John Corigliano’s 9/11 Commemoration, One Sweet Morning
New York Philharmonic This Week
Friday, October 14, 2011
This week’s New York Philharmonic broadcast features last month’s world premiere of John Corigliano’s 9/11 piece, One Sweet Morning, under the direction of conductor Alan Gilbert.
Corigliano has composed more than 100 scores in his 40-year music career, nabbing four Grammy awards, the Pulitzer Prize in Music and an Academy Award for his score for the 1998 film The Red Violin. He was first asked to write a 9/11commemoration piece back in 2002, an offer he turned down.
The composer didn’t want the piece to become a tone poem – a piece of abstract orchestral music that attempted to depict the event, he told WQXR's Naomi Lewin.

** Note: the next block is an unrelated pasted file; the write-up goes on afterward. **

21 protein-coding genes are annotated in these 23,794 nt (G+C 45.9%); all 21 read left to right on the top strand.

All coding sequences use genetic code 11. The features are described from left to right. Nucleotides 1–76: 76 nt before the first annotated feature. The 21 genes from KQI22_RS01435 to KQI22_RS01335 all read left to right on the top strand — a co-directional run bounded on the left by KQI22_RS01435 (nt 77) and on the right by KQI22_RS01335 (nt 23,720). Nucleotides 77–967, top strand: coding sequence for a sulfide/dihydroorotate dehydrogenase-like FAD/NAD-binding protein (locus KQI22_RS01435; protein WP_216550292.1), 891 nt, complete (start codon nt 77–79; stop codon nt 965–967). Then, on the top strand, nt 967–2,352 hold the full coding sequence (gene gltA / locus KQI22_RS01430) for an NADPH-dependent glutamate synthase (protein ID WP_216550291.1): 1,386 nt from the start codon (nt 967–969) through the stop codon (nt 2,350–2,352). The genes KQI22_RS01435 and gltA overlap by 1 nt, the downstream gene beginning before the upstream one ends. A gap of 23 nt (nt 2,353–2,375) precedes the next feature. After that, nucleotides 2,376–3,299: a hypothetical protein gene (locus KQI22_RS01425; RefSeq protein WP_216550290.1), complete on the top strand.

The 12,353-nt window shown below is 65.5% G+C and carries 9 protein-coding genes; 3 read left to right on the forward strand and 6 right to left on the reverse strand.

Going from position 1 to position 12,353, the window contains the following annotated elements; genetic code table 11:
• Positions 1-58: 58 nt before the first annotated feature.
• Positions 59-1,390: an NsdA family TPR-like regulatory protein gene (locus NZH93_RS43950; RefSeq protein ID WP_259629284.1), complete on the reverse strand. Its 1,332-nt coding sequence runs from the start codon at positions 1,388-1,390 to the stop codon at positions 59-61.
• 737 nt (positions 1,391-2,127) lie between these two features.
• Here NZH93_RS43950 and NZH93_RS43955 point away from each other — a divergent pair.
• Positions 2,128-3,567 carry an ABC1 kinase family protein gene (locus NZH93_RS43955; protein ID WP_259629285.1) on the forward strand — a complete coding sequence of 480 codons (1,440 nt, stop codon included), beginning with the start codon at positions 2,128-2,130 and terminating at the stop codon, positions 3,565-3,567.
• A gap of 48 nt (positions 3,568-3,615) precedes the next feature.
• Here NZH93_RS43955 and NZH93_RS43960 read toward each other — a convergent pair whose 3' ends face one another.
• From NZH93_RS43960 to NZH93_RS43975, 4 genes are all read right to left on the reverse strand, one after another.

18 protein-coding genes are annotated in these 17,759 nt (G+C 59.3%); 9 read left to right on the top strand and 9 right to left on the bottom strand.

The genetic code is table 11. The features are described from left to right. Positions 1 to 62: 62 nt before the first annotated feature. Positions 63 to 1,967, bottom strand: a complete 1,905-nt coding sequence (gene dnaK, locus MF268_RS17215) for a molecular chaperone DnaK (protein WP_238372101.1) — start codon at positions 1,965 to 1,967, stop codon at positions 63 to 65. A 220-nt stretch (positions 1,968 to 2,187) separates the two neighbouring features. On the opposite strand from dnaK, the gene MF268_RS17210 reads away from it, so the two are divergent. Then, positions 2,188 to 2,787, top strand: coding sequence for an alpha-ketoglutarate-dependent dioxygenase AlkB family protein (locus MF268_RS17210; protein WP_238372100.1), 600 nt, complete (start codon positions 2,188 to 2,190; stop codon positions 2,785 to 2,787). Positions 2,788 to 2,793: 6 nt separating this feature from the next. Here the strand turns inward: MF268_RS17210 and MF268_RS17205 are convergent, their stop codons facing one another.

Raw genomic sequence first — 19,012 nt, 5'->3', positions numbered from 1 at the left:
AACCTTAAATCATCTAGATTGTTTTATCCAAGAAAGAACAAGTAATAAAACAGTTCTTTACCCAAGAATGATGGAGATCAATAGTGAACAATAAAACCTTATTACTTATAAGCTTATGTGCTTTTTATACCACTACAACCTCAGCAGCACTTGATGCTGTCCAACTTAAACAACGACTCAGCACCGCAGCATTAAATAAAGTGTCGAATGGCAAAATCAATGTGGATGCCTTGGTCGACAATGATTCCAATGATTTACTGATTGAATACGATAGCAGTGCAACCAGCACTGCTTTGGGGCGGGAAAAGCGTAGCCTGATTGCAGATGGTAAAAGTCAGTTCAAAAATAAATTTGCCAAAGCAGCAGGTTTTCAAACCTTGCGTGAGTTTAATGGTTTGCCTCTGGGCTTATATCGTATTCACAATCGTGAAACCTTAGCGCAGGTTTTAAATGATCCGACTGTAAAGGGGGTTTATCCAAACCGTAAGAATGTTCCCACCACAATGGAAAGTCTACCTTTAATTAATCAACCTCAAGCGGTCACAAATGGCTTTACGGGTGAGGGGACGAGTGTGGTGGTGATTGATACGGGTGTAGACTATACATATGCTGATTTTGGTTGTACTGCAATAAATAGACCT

So for One Sweet Morning, a four-movement piece, Corigliano used other images, “both to refute and complement the all-too-vivid ones we’d bring with us into the concert hall," he wrote in a program note.
Each of Morning's movements is set to a poem from a different age and country, sung by mezzo-soprano Stephanie Blythe. The texts are Czeslaw Milosz’s “A Song on the End of the World,” written in Warsaw in 1944; section of Homer’s Iliad; “War South of the Great Wall,” by the 8th century poet Li Po; and the poem that gives the cycle its name: “One Sweet Morning,” by E. Y. (“Yip”) Harburg.
Selections from Samuel Barber and Antonín Dvořák bookend the broadcast.
Barber: Essay No. 1.
Corigliano: One Sweet Morning, for mezzo-soprano and orchestra. (New York Philharmonic co-commissioned with the Shanghai Symphony Orchestra, World Premiere) Music sample from a previous iteration with a youth choir.
Dvořák: Symphony No. 7.